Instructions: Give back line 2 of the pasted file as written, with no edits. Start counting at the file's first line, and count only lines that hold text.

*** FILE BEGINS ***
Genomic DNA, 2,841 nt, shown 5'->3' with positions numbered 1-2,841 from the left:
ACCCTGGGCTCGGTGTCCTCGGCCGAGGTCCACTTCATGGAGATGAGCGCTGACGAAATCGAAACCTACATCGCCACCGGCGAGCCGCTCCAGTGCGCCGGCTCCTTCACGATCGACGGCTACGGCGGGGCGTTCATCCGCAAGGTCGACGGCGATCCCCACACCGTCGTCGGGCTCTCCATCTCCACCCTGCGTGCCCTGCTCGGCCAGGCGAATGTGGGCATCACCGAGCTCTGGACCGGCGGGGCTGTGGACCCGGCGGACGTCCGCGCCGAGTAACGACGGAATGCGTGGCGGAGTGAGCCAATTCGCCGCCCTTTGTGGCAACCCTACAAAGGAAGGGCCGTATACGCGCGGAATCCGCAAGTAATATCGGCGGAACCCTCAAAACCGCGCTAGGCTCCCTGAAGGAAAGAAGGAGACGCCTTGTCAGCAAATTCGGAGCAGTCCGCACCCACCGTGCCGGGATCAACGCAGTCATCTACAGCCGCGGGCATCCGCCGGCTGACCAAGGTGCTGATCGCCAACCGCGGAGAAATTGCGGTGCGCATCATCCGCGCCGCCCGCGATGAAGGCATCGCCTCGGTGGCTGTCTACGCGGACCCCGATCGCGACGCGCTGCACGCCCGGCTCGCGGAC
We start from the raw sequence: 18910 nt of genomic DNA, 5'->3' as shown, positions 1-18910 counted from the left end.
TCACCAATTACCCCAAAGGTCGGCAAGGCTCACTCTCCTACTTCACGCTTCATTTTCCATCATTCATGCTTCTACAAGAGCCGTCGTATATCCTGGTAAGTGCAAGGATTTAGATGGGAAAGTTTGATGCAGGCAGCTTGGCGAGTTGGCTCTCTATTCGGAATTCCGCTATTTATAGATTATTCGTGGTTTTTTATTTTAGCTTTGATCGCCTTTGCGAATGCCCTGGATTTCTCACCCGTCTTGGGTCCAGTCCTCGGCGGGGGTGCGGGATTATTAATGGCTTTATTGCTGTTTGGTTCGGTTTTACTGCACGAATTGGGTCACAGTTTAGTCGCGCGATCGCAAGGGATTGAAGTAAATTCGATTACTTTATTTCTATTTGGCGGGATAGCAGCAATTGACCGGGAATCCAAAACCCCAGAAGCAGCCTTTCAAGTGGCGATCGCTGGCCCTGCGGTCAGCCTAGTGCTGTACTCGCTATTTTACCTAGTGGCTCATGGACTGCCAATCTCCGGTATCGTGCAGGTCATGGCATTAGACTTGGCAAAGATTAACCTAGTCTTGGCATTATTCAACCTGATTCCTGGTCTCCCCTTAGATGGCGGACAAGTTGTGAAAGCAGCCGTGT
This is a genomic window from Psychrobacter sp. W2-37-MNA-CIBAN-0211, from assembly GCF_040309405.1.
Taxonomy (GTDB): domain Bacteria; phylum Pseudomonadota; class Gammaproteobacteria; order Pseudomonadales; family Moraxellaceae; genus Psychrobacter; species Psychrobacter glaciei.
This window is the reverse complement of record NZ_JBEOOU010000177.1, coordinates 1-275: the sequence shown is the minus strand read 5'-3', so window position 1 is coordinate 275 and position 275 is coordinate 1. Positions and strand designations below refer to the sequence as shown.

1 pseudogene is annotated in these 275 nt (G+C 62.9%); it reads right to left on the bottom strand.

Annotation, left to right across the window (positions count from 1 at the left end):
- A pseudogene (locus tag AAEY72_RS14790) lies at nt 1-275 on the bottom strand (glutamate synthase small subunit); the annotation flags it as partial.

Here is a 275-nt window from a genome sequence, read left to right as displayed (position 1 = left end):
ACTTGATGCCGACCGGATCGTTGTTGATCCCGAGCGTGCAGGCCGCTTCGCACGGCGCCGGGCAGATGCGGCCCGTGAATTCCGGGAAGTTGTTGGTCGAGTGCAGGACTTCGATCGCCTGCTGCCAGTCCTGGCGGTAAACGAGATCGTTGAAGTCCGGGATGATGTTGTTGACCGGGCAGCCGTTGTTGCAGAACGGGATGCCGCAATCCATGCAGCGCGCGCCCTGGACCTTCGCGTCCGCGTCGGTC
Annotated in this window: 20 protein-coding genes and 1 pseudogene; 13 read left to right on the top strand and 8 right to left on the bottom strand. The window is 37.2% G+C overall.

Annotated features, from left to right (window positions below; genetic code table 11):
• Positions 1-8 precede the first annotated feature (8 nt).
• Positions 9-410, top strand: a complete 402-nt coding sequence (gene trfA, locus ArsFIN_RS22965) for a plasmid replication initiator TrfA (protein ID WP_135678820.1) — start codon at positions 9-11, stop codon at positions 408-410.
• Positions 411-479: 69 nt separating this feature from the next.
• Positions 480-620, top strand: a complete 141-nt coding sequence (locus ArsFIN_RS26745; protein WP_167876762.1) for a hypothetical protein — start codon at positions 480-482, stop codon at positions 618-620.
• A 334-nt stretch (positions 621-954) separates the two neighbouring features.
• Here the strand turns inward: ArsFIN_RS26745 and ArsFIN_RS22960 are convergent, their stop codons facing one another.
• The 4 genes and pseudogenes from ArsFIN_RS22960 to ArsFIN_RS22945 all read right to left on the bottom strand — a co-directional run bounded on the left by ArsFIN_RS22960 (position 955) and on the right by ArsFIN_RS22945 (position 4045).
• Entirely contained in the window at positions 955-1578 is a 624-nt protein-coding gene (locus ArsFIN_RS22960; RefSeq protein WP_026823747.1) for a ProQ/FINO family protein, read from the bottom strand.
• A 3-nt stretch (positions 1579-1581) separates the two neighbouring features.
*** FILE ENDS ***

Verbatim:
ACCCTGGGCTCGGTGTCCTCGGCCGAGGTCCACTTCATGGAGATGAGCGCTGACGAAATCGAAACCTACATCGCCACCGGCGAGCCGCTCCAGTGCGCCGGCTCCTTCACGATCGACGGCTACGGCGGGGCGTTCATCCGCAAGGTCGACGGCGATCCCCACACCGTCGTCGGGCTCTCCATCTCCACCCTGCGTGCCCTGCTCGGCCAGGCGAATGTGGGCATCACCGAGCTCTGGACCGGCGGGGCTGTGGACCCGGCGGACGTCCGCGCCGAGTAACGACGGAATGCGTGGCGGAGTGAGCCAATTCGCCGCCCTTTGTGGCAACCCTACAAAGGAAGGGCCGTATACGCGCGGAATCCGCAAGTAATATCGGCGGAACCCTCAAAACCGCGCTAGGCTCCCTGAAGGAAAGAAGGAGACGCCTTGTCAGCAAATTCGGAGCAGTCCGCACCCACCGTGCCGGGATCAACGCAGTCATCTACAGCCGCGGGCATCCGCCGGCTGACCAAGGTGCTGATCGCCAACCGCGGAGAAATTGCGGTGCGCATCATCCGCGCCGCCCGCGATGAAGGCATCGCCTCGGTGGCTGTCTACGCGGACCCCGATCGCGACGCGCTGCACGCCCGGCTCGCGGAC